[…] Climbed up vertical oblong lines, the roses compose a barrier, a stage that obstructs the view and divides the space in two. On the floor, a line of vessels accentuates this division further, but more importantly introduces us to
an element of varied interpretations. Plates, pots and pans which appear to have been placed there in order to gather the mood that may be shed by the series of roses, seem to imply some old popular tradition, or some mysterious expiation ritual, the meaning of which we no longer understand. The chasm between the familiarity of the objects, which we identify immediately, and the complexity of this bizarre situation for which we cannot find a truthful explanation in our daily experience, intensifies the spectacular result of the stage, but also conveys a subtle psychological tension, distress and discomfort.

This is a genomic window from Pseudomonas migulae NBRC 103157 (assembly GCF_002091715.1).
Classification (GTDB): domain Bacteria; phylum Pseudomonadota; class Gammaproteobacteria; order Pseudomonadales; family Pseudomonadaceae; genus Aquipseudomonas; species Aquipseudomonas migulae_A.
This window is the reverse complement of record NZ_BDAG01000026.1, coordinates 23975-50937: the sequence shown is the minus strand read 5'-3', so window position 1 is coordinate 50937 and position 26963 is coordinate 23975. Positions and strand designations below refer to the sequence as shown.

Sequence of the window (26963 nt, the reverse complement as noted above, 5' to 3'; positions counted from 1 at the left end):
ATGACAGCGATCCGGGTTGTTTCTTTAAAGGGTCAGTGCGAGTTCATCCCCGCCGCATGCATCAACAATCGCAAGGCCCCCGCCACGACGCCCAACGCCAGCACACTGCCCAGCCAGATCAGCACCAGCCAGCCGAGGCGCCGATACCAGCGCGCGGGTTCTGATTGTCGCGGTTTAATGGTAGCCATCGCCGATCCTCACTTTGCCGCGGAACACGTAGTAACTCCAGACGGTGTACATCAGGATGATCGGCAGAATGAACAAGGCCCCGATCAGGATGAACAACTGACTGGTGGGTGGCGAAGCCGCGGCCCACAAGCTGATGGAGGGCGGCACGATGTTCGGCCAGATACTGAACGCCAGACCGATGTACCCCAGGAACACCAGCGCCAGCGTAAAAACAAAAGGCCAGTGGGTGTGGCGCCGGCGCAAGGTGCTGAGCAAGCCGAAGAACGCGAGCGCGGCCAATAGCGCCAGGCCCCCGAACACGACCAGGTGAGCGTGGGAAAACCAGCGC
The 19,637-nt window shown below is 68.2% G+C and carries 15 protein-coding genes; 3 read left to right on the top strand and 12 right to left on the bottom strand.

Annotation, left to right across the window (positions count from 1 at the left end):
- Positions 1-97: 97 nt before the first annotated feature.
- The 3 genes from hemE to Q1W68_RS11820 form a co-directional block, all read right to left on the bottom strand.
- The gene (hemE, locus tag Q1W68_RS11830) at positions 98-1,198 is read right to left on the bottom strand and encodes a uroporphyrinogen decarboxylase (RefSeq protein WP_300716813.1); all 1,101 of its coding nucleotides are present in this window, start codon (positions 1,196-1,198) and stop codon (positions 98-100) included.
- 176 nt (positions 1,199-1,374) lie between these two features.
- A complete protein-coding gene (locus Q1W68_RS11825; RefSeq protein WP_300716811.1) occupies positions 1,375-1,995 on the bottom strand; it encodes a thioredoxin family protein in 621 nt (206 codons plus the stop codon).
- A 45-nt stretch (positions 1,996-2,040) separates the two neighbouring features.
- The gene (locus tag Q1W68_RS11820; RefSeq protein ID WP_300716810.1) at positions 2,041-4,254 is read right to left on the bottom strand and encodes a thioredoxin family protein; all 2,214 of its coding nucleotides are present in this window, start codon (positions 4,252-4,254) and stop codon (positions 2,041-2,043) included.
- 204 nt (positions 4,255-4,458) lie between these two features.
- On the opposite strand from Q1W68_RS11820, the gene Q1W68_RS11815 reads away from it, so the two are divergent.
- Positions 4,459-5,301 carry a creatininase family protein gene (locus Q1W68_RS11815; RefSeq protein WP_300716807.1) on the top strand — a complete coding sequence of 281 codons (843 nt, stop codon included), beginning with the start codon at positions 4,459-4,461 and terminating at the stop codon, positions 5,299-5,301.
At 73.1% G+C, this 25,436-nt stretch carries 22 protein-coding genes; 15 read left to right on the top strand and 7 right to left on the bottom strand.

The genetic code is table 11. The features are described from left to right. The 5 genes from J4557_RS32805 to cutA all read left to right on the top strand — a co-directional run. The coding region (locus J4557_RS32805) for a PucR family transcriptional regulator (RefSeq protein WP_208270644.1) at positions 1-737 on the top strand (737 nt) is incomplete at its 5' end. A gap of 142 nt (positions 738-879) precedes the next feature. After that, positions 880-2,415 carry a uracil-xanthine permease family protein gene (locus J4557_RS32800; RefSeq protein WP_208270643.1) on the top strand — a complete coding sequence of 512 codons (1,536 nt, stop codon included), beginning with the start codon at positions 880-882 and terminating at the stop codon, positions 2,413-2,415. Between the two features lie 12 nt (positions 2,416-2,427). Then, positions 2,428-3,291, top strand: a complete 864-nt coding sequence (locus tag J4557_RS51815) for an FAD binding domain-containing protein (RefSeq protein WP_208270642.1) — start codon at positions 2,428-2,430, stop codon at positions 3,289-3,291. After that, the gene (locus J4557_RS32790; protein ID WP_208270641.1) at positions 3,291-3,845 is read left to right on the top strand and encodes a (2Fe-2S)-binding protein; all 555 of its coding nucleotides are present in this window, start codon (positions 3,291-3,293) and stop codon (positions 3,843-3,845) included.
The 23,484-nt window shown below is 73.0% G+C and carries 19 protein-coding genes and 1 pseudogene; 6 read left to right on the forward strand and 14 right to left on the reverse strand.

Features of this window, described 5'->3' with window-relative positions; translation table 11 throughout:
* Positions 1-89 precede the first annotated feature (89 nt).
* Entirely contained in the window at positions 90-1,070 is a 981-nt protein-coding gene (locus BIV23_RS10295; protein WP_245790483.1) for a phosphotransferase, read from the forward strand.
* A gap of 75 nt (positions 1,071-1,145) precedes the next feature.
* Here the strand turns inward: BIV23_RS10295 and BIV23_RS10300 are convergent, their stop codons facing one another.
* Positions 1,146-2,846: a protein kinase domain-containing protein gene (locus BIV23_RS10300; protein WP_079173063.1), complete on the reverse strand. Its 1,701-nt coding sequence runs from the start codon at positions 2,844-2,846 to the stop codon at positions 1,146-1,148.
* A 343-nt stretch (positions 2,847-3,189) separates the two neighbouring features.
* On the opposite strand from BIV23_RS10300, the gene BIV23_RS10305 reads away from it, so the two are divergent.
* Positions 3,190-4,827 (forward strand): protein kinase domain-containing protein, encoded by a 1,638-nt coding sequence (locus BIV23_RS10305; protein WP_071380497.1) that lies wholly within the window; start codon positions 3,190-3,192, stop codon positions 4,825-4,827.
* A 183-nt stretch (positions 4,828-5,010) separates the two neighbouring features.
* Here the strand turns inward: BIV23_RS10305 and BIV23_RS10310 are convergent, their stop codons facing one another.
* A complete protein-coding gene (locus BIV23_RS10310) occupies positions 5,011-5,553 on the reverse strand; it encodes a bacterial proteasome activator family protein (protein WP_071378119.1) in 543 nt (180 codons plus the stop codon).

The wall of roses creates a screen, beyond which we can make out a whole other environment. Our desire for open space, which urges us to break through the obstacle of the wall of roses, is destined to frustrate us. Here, time has stopped along with the still fan. The tables with their open drawers look as if they turned to stone, and on their tortured surfaces reveal a multitude of traces, imprints, marks aligned in layers wishing to voice - who knows what - personal issues for ever left in the shadow. We are only certain that somewhere along the line, the great tragedies of history and hope became entangled, just like it always happens in the lives of men. And thus these objects with the marks they bear on their skin, in this desolate space, have an incredibly ostensible testimony, an opaque density which makes them endure the transparency of language and fortifies them with a capability of vivid and strong vagueness. […] Antoniou’s focus on the body and the “skin” of things, has a double effect in her work: their inclination to gather and record on their surface the marks of time, the Traces of Memory, and to then suggest, without a doubt, the notion of duration and lingering in time. Yet, this is not a mere introduction to the fragments of the past in the present, but more of the co-existence of various times, a disorientating mixture for those who believe that the facts of life and art proceed in a military parade of ancient scents, the smell of mould and unrecorded fragrances. It is, in essence, the feeling of our fragile existence which brings us together and which differentiates one thing from another, which nourishes our hopes and fears and which keeps us alive while our bodies disintegrate. Since the body “is the surface upon which happenings are recorded”, as Foucault wrote, “and where desires, metaphors and mistakes are born, exactly where they get tangled up and find expression, or even become untangled and start fighting each other or even where facts hide from one another.”[…] (Vitaliano Corbi, Art critic, La Republica Newspaper, Italy)